Continued US Growth and Political Jitters Leave Australian Dollar to US Dollar (AUD/USD) Exchange Rate Stronger
Despite rising demand for safe haven currencies this week, the US Dollar (USD) has been unable to benefit. In fact, the Australian Dollar to US Dollar (AUD/USD) exchange rate climbed back from its worst levels on Friday morning.
Since opening this week, AUD/USD has trended with an upside bias as the Australian Dollar (AUD) attempts to climb against a weaker US Dollar.
Still, the Australian Dollar is notably weaker overall. On Thursday evening, AUD/USD touched on an interbank low of US$0.70. This was the worst AUD/USD level since February 2016 – well over two years ago.
The Australian Dollar stabilised slightly on Friday, as investors returned to the risk-sensitive currency amid hopes for US-China trade developments in the New Year, as well as lasting US Dollar weakness.
Australian Dollar (AUD) Exchange Rates Edge Away from Lows on Trade Hopes
The Australian Dollar (AUD) has trended with an upside bias versus the US Dollar (USD) for most of the week, but the currency is still broadly weak overall and is on track to end 2018 relatively close to its worst levels all year.
Months and months of trade tensions between the US and China left the Australian Dollar tumbling in the second half of the year.
On top of this, rising signs of a slowdown in China’s economy, as well as weakening commodity prices, have put additional pressure on the ‘Aussie’.
China is Australia’s biggest trade partner, and Australia is a trade-heavy nation, so this has left the Australian Dollar extra sensitive to weaker Chinese data and commodity news.
Nevertheless, some analysts suggest the Australian Dollar could be undervalued.
According to Patrick Bennett, Foreign Exchange Strategist at the Canadian Imperial Bank of Commerce, it’s still a ‘bit early’ to buy the ‘Aussie’ against the US Dollar, but he noted that overall ‘The Australian currency is very undervalued at these levels.’
US Dollar (USD) Exchange Rates Weak on Growth Fears and Mixed US Data
The US Dollar (USD) briefly saw a jump in demand in the middle of the week, helping it to push AUD/USD to its worst levels all year on Thursday evening.
However, overall this week the US Dollar’s appeal is limited due to concerns that the US economy will slow in 2019, as well as market uncertainties about an ongoing US government shutdown.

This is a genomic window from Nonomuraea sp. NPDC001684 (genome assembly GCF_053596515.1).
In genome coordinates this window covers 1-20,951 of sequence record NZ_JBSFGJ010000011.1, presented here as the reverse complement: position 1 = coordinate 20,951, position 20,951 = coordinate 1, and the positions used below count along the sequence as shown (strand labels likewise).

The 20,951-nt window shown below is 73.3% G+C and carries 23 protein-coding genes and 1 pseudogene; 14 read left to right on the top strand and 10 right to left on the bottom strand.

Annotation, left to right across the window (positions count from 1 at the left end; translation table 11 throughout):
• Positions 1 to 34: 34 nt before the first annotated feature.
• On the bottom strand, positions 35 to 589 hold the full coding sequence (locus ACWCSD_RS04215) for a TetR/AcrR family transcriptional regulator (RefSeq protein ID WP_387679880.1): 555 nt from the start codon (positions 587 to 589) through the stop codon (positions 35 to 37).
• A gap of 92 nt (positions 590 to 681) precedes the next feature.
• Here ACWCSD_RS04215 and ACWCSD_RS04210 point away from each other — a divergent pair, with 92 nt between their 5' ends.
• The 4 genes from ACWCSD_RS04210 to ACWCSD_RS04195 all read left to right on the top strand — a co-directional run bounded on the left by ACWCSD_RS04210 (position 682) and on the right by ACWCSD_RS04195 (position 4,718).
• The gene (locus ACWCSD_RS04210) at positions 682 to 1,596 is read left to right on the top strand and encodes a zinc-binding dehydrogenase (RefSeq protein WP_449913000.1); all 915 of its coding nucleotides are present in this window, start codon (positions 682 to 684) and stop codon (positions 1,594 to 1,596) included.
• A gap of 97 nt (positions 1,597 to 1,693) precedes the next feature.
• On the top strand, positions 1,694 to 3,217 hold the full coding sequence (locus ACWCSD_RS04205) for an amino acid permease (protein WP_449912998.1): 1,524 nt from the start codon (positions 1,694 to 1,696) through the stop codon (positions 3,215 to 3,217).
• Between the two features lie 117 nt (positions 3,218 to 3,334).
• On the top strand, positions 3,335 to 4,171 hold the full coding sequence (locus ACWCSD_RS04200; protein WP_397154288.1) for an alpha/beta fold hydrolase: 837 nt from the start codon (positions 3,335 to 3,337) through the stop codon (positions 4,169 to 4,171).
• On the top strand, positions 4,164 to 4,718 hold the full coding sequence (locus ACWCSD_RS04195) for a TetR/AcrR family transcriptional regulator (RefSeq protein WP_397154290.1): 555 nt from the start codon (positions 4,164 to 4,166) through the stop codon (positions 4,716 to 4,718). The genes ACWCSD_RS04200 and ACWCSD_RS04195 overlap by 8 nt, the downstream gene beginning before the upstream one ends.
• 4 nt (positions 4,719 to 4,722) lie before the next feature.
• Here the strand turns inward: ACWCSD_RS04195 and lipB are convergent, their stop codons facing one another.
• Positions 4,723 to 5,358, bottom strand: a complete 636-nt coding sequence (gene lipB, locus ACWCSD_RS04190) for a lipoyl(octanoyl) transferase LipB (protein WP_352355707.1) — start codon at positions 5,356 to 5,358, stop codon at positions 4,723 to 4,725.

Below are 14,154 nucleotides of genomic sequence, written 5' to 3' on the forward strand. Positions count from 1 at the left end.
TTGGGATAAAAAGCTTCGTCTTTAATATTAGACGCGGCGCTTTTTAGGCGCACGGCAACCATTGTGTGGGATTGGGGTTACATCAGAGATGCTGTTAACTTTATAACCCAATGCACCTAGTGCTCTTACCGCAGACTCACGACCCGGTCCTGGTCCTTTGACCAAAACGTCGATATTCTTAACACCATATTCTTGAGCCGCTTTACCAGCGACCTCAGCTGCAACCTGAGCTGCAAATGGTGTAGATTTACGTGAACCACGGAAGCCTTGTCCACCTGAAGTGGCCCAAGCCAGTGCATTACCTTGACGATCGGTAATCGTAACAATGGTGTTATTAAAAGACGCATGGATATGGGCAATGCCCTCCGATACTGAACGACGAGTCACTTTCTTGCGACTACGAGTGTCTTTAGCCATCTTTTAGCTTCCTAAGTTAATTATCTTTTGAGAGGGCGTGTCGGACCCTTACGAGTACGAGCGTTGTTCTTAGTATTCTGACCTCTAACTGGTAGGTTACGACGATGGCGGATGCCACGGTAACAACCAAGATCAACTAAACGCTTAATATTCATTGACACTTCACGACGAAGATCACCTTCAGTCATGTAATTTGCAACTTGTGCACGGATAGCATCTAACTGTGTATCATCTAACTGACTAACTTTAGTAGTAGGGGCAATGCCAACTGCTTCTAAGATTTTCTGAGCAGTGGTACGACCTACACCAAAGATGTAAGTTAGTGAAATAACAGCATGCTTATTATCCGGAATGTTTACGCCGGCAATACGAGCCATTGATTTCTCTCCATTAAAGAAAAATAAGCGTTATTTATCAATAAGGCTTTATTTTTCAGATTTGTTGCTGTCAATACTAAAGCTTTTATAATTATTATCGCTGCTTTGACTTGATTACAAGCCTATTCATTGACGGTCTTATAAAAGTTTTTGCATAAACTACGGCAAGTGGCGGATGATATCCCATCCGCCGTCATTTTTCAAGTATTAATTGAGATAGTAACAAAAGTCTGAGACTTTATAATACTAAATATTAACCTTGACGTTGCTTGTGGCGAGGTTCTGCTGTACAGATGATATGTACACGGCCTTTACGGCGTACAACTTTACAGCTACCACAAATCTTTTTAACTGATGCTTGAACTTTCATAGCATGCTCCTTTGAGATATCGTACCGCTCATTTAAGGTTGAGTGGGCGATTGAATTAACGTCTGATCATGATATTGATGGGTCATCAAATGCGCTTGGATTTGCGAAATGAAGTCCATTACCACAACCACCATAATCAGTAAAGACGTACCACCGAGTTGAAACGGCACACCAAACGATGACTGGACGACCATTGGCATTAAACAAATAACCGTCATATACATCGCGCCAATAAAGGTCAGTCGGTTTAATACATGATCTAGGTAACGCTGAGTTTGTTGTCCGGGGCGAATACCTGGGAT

Even as the US Senate returned on Thursday, the impasse over the issue of US President Donald Trump’s controversial border wall plan continued.
It is now expected that the US government shutdown will last into 2019, when the House of Congress will reconvene with a Democrat majority after this year’s mid-term elections.
On top of this, Thursday saw the publication of CB’s December US consumer confidence survey. The data showed confidence had unexpectedly slumped to 128.1 from 136.4.
This was the lowest print in the report since July, and the sharpest fall in the gauge for 41 years. It marked the latest sign that US citizens were losing confidence in the economic outlook.
Australian Dollar to US Dollar (USD) Exchange Rate Investors Anticipate Data and US Political Developments
Markets will be back from the holiday period in full next week, with influential US data due to be published throughout as well as some notable Australian figures.
US Dallas Fed manufacturing data from December will be published on Monday – New Year’s Eve – and more data will be published Wednesday through Friday including US PMIs and Non-Farm Payroll job stats.
The most notable Australian data will be Thursday’s TD-MI inflation gauge for December, followed by CommBank’s PMI figures and private sector credit stats on Friday.
Possibly the biggest event next week however, will be when the US House of Congress reconvenes.
In the 2018 US mid-term elections, the Democratic Party won majority control of the House.
While investors are anxious that the Democratic Party could prevent US President Donald Trump from implementing fiscal policy, the US Dollar (USD) could strengthen if the US government shutdown finally comes to an end.
As a result, the Australian Dollar to US Dollar (AUD/USD) exchange rate will be driven largely by US data and political news in the first week of 2019.